- Author: Shital Parikh, MD; Chief Editor: Dennis P Grogan, MD more...
Spondyloepiphyseal dysplasia (SED) is a descriptive term for a group of disorders with primary involvement of the vertebrae and epiphyseal centers resulting in a short-trunk disproportionate dwarfism. Spondylo refers to spine, epiphyseal refers to the growing ends of bones, and dysplasia refers to abnormal growth.
Two major types of SED are recognized, namely, SED congenita and SED tarda. Spranger and Wiedemann first described SED congenita in 1966, and Spranger and Langer provided a further review of 29 patients in 1970. In 1969, Fraser noted the particular association of SED with myopia, retinal detachment, and deafness. In 1939, Jacobsen recognized SED tarda in a report of 20 patients.
An image depicting spondyloepiphyseal dysplasia can be seen below.
Dwarfing conditions are frequently referred to as short-limb or short-trunk types, according to whether the limbs or trunk is more extensively involved. SED, metatropic dysplasia, and Kniest syndrome are considered short-trunk dwarfing conditions. SED is a generalized dysplasia with primary involvement of the vertebrae and proximal epiphyseal centers. Other generalized dysplasias with significant vertebral involvement, such as spondylometaphyseal dysplasia or spondyloepimetaphyseal dysplasia, affect the metaphyseal region of the long bone or metaphyseal and epiphyseal region of the long bone, respectively.
The clinical and radiographic differences among the various spondylodysplasias are frequently age related. SED congenita is a nonlethal form of congenital dwarfism characterized by typical skeletal dysplasias, vertebral changes, and ocular manifestations. It can be diagnosed at birth. In contrast, SED tarda is milder than SED congenita and late in onset, and appearance may be normal at birth.
With the increasing molecular definition of several types of collagen and recognition of the concentration of certain types in cartilage tissue, many skeletal dysplasias have now been defined as collagen abnormalities. Studies have indicated abnormal synthesis of type II collagen in SED congenita. Type II collagen is a primary matrix protein of physeal and epiphyseal cartilage. Because an abnormality in type II collagen should affect the molecules throughout the body, how the currently defined abnormality can translate into major structural abnormalities of the vertebrae and capital femoral epiphysis while leaving the distal femur, proximal tibia, and other regions structurally unaffected remains unclear.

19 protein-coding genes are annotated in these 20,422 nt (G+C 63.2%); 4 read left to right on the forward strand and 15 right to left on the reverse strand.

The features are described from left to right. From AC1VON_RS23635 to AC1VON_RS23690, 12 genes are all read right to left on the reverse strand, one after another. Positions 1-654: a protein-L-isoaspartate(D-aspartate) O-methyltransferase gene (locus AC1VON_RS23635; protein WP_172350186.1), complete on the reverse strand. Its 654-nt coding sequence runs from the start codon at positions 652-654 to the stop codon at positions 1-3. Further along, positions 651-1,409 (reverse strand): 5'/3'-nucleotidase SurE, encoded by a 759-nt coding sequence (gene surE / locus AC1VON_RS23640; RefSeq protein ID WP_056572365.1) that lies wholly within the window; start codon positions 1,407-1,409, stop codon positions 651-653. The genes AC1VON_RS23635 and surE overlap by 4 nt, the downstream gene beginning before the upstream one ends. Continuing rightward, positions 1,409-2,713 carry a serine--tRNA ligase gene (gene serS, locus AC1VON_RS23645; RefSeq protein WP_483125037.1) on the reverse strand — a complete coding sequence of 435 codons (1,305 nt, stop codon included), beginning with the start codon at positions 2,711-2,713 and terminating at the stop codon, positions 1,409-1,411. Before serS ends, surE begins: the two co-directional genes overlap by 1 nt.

Other rare forms of SED have been described. SED Maroteaux type is a form of SED with manifestations limited to the musculoskeletal system. SED tarda Toledo type (first described in 1978) is a form of SED tarda with peripheral corneal opacities and a qualitative abnormality of urinary mucopolysaccharides, mainly chondroitin-6-sulfate. In 1982, Wynne-Davies recognized a form of SED tarda associated with progressive arthropathy similar to juvenile rheumatoid arthritis. Kohn recognized an autosomal recessive variant of SED tarda associated with mental retardation.
Similarly, other forms of SED, such as SED with brachydactyly and SED tarda Namaqualand type (NSED), have been recognized and classified under the International Nomenclature and Classification of the Osteochondrodysplasias. Bailey suggested 2 groups in addition to SED congenita and SED tarda; these are pseudo-Morquio disease and pseudoachondroplasia SED. Only the common types of SED (ie, SED congenita and SED tarda) are discussed in detail in this article.
SED congenita is a rare genetic disorder. The prevalence is approximately 3.4 per million population. The incidence rate is approximately 1 per 100,000 live births.
The standardized mortality ratio is not increased for patients with SED.
Morbidity associated with SED may include the following conditions:
Spinal deformities such as scoliosis, kyphosis, or lordosis
Degenerative joint disease of the hips, knees, or shoulders
Most of the studies on SED involve patients from North America, Europe, and South Africa. Isolated cases have been reported from Asia and other Arab countries. Though patterns of inheritance have been identified, most cases result from sporadic mutation. No racial predilection exists.
SED congenita is autosomal dominant; hence, males and females are affected in equal numbers. Occasional cases of autosomal recessive forms have been identified.
SED tarda is X-linked recessive; hence, only males are affected. However, certain autosomal forms have been recognized, so females are occasionally affected.
SED congenita can be diagnosed at birth.
In SED tarda, appearance may be normal at birth, but the condition becomes apparent later in life. Typically, the condition is clinically manifested around puberty. However, radiographic abnormalities may appear earlier.
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|Characteristic||SED Congenita||Morquio Disease|
|Inheritance||Autosomal dominant||Autosomal recessive|
|Molecule affected||Collagen type II||Mucopolysaccharides|
|Clinical manifestation||Birth||End of first year|
|Os pubis ossification||Absent||Present|
|Hands and feet affected||Minimal||Severe|
|Eye changes||Myopia, retinal tears||Corneal clouding|